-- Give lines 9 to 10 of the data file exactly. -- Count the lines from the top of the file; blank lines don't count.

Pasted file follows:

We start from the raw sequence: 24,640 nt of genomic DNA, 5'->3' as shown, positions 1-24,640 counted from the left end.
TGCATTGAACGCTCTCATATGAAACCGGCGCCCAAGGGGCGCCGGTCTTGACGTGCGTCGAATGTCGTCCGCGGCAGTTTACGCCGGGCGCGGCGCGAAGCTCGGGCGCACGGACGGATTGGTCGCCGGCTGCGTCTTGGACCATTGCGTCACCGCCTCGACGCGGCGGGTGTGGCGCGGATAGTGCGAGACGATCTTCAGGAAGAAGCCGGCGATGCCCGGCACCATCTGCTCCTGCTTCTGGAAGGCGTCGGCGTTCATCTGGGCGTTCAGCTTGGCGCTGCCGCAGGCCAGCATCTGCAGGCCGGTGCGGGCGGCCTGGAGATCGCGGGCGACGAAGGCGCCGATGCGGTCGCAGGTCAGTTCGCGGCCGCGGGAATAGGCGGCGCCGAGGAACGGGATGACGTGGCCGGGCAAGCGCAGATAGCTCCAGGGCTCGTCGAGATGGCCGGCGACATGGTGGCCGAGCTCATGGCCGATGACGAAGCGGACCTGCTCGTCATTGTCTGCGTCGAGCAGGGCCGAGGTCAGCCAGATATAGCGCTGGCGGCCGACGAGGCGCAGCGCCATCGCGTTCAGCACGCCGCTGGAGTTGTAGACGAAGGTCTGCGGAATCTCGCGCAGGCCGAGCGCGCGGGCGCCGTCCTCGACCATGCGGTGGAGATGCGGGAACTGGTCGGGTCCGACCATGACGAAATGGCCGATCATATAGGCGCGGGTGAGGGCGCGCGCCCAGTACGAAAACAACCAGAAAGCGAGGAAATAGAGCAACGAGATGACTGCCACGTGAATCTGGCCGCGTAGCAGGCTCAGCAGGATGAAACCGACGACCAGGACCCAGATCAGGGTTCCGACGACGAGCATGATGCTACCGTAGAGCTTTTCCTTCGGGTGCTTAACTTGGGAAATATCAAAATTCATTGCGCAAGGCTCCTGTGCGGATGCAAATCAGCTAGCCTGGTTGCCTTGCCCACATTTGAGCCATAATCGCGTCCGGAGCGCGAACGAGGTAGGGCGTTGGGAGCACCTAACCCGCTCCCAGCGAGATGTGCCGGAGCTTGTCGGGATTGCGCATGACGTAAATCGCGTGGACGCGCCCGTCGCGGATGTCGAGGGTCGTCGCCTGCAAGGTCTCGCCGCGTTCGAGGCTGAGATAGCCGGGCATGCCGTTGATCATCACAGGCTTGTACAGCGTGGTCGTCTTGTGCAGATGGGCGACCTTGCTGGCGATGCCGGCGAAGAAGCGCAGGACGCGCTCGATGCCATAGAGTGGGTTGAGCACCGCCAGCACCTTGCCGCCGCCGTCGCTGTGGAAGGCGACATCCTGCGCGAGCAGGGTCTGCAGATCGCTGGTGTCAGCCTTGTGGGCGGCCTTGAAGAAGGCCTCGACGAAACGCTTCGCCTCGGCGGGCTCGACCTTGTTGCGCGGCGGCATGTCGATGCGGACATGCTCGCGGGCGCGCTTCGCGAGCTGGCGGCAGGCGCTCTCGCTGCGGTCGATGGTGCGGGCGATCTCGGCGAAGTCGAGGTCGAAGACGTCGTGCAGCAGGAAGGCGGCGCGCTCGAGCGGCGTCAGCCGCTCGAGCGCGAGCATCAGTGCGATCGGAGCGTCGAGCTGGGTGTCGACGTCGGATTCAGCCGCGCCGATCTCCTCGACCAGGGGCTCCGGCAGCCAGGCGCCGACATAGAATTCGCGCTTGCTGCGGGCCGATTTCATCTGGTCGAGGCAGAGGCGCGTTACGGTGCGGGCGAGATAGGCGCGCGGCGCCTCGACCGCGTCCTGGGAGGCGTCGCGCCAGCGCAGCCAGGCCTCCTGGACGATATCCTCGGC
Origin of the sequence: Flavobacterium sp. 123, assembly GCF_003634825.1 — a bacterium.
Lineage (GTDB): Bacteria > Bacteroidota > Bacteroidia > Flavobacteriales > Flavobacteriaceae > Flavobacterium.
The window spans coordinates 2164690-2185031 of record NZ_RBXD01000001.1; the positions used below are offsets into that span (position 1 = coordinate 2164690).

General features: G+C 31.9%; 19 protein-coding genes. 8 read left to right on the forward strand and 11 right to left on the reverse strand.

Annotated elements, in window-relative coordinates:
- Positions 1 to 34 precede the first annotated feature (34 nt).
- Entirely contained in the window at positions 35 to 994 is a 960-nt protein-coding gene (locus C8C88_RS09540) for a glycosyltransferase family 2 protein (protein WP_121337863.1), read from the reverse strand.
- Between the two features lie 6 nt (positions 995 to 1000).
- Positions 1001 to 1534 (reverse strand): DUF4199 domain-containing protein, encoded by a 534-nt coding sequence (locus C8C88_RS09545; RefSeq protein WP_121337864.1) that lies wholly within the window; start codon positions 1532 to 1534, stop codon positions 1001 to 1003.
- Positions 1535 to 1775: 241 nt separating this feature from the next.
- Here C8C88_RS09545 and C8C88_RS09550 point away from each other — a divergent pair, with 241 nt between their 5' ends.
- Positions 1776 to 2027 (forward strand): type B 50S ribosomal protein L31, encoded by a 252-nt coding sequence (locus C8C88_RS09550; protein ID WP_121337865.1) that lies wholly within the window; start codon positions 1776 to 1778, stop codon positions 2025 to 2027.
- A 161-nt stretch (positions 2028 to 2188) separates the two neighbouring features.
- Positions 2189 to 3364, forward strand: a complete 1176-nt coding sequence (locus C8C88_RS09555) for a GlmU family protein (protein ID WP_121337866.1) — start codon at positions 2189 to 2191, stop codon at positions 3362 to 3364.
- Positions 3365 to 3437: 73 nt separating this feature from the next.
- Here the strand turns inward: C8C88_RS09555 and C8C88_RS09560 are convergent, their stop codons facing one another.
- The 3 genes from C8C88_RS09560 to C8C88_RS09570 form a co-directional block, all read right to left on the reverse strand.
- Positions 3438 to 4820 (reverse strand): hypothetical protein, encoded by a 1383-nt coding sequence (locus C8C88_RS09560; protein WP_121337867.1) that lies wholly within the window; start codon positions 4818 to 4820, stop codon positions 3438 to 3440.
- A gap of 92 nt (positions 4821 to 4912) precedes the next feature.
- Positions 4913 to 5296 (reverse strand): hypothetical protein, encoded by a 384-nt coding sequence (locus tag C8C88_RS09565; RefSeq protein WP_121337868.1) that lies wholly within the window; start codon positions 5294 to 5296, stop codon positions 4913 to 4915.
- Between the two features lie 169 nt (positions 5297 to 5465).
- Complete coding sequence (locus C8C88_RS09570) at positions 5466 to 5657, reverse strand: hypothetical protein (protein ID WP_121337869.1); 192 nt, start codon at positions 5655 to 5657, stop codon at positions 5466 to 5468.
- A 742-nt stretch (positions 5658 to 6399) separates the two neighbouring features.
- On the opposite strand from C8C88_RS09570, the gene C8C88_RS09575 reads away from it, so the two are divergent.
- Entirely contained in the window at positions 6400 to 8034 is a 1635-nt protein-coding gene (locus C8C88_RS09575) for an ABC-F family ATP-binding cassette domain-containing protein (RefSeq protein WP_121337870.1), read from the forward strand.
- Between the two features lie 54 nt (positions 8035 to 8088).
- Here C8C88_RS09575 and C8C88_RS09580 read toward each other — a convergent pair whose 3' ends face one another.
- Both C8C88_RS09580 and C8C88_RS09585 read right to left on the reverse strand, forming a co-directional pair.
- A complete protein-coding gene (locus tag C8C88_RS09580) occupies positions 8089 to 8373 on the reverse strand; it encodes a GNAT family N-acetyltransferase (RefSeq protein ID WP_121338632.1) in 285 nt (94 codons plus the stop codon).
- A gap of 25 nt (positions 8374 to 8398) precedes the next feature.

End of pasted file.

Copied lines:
- Entirely contained in the window at positions 35 to 994 is a 960-nt protein-coding gene (locus C8C88_RS09540) for a glycosyltransferase family 2 protein (protein WP_121337863.1), read from the reverse strand.
- Between the two features lie 6 nt (positions 995 to 1000).